Wednesday, September 15, 2010

Flat Roof Replacement - Days 8 & 9 (The End Is Near)

We're feeling pretty good around our MCM flat roof abode. We are officially dry, no roof leaks, and thus can proceed on interior work we have ever so patiently been waiting to get moving along. The process and timeline of our roof replacement project has mandated this patience so we can do it right. This first photo shows the original red colored fascia in its entirety, color change is good.

Digging into this area revealed our time capsule from a year ago, the previous patchjob repair we did when we initially discovered roof leaks. The newer plywood from the patch job was already saturated. Some roof joists were previously replaced around the chimney along with a couple of the 2x purlins.

At the corner of the roof a close up shot of the existing wood deterioration found during the existing roof removal. The 1x material around the outside is our redwood fascia. Not much was keeping water from getting behind it.

At the chimney a close up of the new framing and a small wrap around that the roof does at the chimney. While it looks cool from the ground this roof detail has suffered a lot of water passing through to the chimney below and the interior of our future studio space. Problem solved.

The last of the new plywood installation is almost complete in this photo. No more wet substrate is left on the house. Milestones are good at this point, I'll be observing many of them.

Later, the tapered insulation is going down. This area is the most complex in terms of crickets and drainage. As Day 8 neared an end, all that was left for this day was to throw a sheet of rubber over this area and figure the rest of the tapered out on Day 9.

That evening I was able to walk around the roof with no roofers staring me down. At this point all my photography is not exactly smiled upon. Of course this is of no detriment to bring to you the process of replacing our entire flat roof. Nonetheless this photo is great in showing the huge mess of materials, etc, just piled about. The temporary rubber overnight install can be seen to the lower right weighted down by buckets of adhesive.

The roof only has four downspouts to drain the entire roof. The roofers custom fabricated new stainless steel 'boots'. One of which is in my hand to the left. This boot is mechanically fastened to the framing with the rubber adhered to the wide pan, and the downspout to where my hand is holding it. In our case these boots drain through the roof to the downspouts. We had issues with our old boots leaking onto the soffit at one drain.

Day 9 I was able to only catch the end of the day. The tapered was figured out, origami training must be a prerequisite to install tapered insulation. Here the roofers are getting prepared to lay down a large sheet of EPDM. The glue is applied to both the rubber membrane and tapered insulation. After air drying the glue when joined forms its bond.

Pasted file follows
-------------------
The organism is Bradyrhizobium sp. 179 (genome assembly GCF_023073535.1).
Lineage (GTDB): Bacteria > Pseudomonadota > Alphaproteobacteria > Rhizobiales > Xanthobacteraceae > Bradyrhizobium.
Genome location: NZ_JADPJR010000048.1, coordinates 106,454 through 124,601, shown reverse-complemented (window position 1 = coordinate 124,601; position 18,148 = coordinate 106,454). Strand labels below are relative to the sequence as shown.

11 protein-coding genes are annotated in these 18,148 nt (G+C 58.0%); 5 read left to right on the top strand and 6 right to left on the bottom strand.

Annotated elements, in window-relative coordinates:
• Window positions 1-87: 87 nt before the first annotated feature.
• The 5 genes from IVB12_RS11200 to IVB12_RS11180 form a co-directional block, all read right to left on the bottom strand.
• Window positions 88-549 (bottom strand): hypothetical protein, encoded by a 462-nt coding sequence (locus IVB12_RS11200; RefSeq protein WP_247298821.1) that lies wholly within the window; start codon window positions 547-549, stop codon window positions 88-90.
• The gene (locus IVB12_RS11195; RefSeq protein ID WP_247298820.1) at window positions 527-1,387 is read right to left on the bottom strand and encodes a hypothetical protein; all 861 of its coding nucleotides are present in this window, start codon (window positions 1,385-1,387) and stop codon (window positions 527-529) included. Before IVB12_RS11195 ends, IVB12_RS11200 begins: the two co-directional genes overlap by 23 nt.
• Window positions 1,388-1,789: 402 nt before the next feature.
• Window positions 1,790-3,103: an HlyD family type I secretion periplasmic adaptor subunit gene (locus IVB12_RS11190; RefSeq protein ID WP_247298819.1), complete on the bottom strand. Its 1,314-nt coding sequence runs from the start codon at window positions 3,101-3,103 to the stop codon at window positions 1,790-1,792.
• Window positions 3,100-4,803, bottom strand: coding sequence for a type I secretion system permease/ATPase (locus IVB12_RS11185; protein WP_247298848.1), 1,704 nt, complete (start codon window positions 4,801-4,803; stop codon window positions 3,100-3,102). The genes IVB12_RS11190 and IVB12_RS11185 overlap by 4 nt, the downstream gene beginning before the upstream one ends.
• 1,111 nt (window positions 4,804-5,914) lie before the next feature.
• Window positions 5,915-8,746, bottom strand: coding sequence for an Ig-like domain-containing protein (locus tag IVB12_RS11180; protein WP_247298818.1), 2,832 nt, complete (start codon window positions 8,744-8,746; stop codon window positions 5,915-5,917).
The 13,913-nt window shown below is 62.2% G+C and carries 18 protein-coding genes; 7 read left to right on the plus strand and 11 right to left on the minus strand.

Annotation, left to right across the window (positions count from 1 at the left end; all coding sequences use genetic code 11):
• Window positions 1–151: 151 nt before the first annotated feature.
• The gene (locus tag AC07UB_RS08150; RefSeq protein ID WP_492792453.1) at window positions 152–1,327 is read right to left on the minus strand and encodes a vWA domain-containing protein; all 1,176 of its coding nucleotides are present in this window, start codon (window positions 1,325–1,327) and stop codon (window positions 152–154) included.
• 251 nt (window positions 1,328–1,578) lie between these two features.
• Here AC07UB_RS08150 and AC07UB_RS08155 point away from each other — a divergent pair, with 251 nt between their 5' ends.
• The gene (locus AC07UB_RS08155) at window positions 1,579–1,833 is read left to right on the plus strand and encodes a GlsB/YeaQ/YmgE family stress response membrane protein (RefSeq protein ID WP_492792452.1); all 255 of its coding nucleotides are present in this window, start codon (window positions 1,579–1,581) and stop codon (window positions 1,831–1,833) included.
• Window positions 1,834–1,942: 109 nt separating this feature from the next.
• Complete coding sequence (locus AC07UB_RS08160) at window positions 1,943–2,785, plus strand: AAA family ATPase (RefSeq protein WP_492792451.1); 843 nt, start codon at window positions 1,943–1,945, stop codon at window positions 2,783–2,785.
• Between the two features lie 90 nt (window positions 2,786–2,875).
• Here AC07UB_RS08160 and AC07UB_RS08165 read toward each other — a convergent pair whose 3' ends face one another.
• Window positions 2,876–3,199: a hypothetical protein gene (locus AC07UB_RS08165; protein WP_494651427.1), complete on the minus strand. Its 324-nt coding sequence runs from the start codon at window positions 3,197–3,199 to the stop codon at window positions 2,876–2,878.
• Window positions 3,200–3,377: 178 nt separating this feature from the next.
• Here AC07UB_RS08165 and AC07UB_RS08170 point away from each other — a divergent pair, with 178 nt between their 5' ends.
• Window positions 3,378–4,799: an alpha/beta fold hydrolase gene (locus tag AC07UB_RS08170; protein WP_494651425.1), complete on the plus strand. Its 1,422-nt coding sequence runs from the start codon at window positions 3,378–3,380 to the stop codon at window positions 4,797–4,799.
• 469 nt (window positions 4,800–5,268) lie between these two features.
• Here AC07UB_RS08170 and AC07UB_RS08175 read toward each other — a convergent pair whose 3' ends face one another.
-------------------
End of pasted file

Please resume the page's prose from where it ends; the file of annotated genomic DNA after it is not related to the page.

At the valleys of the crickets there is a reinforcement strip installed for additional support to any potential punctures. When the roof was removed several gouges were found from tree branch impacts. The large oak tree next door should be good for awhile since we trimmed it back.

The final rubber installation before us. You can make out the tapered insulation layout in a star shaped pattern. While complex the final result looks quite simple and clean. I'm proud to say the water test in this area showed great drainage with very little puddling.

And yet another milestone, the EDPM rubber installtion is complete as of 9 days of work. The new umbrella is fully extended and ready for storms. To this point 9 working days have been spread out a little over a month. The next steps towards completion involve mostly trimwork and rubber details. We'll take a look at those in the next roof post.


  1. Damn...that was/is quite the project. I think I may want to rethink that butterfly roof that I've been dreaming about.

  2. If you don't mind me asking - what is the approx. cost/sq.ft for a tapered EDPM roof? I am scoping out a similar project for my house. Thanks.

  3. Joel, depending on the level of replacement, you can be looking from anywhere from $10 - $20 sf.

  4. I hope all the work on the interior is done by now. Your home has gone through quite a lot of renovations, but moving forward in a measured manner helps keep things in perspective and allows you to be very careful with everything you do. When you do that, you better your chances of doing everything right, and in the end, that’s all that matters. I think it also helped that you are an architect and that you know your way around these things quite well. :)

    [Kermit Lukacs]

  5. It's been a while now, and you really had a huge work over there! It's all done in nine days, am I right? That's amazing! Renovations usually take long to finish. How things are going now?